Yesterday, lawmakers on both sides of the aisle sharply criticized a push by law enforcement officials to force smartphone makers to build security backdoors. The latest generation of smartphones, including the iPhone 6, comes encrypted out of the box.
Speaking at a hearing called by the House Oversight and Government Reform Subcommittee on Information Technology, panel member Rep. Ted Lieu (D-Calif.) said the idea that such features could be built safely is “technologically stupid.”
Another subcommittee member, Rep. Rod Blum (R-Iowa), likened the idea to installing video cameras in every room of every new house built.
Those sentiments echo the results from a Morning Consult poll in February that found 57 percent of registered voters oppose forcing companies to build access points to let police access encrypted content from smartphones and similar devices.
Last year, FBI Director James Comey said strong encryption hinders the efforts of law enforcement officials and puts lives at risk.
But cybersecurity experts yesterday told lawmakers that building backdoors accessible to law enforcement would inevitably be accessible to hackers.
University of Pennsylvania computer scientist Matt Blaze told subcommittee members that it “can’t be done safely.”
“We just can’t do what the FBI is asking without seriously weakening our infrastructure,” he said. “The ultimate beneficiaries will be criminals and rival nation states.”
Some lawmakers said the backdoors would pose an undue privacy risk.
“I for one am not willing to give up every bit of privacy in the name of security,” said House Oversight and Government Reform Committee Chairman Jason Chaffetz (R-Utah).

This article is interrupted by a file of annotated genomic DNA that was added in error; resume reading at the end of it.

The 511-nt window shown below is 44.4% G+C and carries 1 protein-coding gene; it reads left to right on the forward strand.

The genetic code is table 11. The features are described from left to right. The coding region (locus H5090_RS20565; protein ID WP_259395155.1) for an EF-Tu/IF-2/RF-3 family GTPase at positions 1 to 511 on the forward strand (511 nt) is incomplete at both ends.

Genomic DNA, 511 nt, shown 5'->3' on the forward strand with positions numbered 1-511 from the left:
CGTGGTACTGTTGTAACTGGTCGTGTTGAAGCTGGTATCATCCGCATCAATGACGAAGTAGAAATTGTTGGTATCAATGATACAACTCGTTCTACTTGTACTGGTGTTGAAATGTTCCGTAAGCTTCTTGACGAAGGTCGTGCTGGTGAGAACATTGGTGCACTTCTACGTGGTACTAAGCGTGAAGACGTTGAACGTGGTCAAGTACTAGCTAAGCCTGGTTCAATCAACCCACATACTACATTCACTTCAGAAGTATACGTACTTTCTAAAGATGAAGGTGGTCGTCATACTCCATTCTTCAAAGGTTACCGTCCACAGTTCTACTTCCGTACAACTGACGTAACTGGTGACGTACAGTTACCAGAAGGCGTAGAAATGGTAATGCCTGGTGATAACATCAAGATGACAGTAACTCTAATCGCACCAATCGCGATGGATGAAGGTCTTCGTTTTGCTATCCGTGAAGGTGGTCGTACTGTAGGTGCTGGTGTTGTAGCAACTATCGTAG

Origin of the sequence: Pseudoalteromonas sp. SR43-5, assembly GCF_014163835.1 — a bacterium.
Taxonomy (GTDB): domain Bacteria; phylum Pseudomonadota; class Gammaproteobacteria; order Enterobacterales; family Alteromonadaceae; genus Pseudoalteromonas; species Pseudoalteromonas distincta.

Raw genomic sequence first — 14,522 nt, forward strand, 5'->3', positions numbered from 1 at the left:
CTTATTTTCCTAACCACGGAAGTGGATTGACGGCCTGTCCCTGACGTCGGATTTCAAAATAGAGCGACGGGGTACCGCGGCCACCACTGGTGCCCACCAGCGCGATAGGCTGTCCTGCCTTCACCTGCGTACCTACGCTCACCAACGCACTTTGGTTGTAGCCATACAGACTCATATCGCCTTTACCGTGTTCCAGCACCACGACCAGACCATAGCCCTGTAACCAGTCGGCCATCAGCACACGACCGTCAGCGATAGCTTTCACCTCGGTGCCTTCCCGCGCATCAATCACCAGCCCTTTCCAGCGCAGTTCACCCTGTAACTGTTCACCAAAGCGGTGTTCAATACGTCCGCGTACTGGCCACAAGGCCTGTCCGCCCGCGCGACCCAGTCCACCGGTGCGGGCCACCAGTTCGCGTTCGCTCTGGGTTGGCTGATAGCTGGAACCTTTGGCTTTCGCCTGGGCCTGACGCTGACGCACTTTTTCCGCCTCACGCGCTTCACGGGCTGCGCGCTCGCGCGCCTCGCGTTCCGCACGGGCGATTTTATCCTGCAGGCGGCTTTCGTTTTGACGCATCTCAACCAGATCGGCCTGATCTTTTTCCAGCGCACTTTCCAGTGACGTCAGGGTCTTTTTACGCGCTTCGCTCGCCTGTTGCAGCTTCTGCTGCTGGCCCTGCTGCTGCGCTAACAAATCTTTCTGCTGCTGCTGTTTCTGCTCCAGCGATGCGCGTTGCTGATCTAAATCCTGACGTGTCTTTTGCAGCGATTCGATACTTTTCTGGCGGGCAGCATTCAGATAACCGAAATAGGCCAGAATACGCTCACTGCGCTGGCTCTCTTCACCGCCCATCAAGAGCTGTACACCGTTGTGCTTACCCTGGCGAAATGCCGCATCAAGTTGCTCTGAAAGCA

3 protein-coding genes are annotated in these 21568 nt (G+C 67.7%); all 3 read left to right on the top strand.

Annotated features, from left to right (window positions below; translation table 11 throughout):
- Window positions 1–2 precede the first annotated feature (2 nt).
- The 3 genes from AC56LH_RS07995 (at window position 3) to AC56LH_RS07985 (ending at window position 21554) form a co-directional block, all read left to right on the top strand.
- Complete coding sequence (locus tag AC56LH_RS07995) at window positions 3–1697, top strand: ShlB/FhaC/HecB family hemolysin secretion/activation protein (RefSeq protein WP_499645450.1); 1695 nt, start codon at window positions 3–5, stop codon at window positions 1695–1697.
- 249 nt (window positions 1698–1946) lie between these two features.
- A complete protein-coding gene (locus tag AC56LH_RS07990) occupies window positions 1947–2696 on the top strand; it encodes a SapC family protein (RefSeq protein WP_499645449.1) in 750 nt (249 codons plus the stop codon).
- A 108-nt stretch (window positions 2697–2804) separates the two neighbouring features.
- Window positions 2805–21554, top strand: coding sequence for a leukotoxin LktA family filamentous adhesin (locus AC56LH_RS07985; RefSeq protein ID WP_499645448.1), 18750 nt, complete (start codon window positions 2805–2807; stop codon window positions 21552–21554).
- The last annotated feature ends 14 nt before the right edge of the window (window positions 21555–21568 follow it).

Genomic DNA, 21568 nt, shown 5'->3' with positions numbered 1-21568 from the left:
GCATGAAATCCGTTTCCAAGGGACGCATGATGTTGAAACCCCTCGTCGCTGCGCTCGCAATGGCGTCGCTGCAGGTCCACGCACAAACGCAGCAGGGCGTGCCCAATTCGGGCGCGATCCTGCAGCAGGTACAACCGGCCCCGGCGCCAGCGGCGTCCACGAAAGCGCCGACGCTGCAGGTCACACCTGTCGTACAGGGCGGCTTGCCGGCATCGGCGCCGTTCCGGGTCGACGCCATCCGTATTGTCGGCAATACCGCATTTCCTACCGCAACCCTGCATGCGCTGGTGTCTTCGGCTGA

The February poll showed that 25 percent of voters would support mandating access points, even if it reduces personal privacy. Fifty-nine percent said they would oppose forcing companies to implement such access points on privacy grounds.
The poll was conducted from Feb. 20 through Feb. 22 among a national sample of 1,812 registered voters. Results from the full survey have a margin of error of plus or minus 2.3 percentage points.
While none of the subcommittee members voiced support for law enforcement needs over consumer protection, some said they were hopeful about finding a balance between the two.
“I believe we can find a way to protect the privacy of law-abiding citizens and ensure that law enforcement have the tools they need to catch the bad guys,” said Rep. Will Hurd (R-Texas), the panel’s chairman.
Rep. Robin Kelly of Illinois, the panel’s top Democrat, echoed Hurd’s call for a compromise.
“There is a balance to be struck here,” she said. “It is important that the government’s policies approach ensures privacy protections, and it is important that law enforcement under tightly controlled circumstances have the ability to investigate and prosecute crimes.”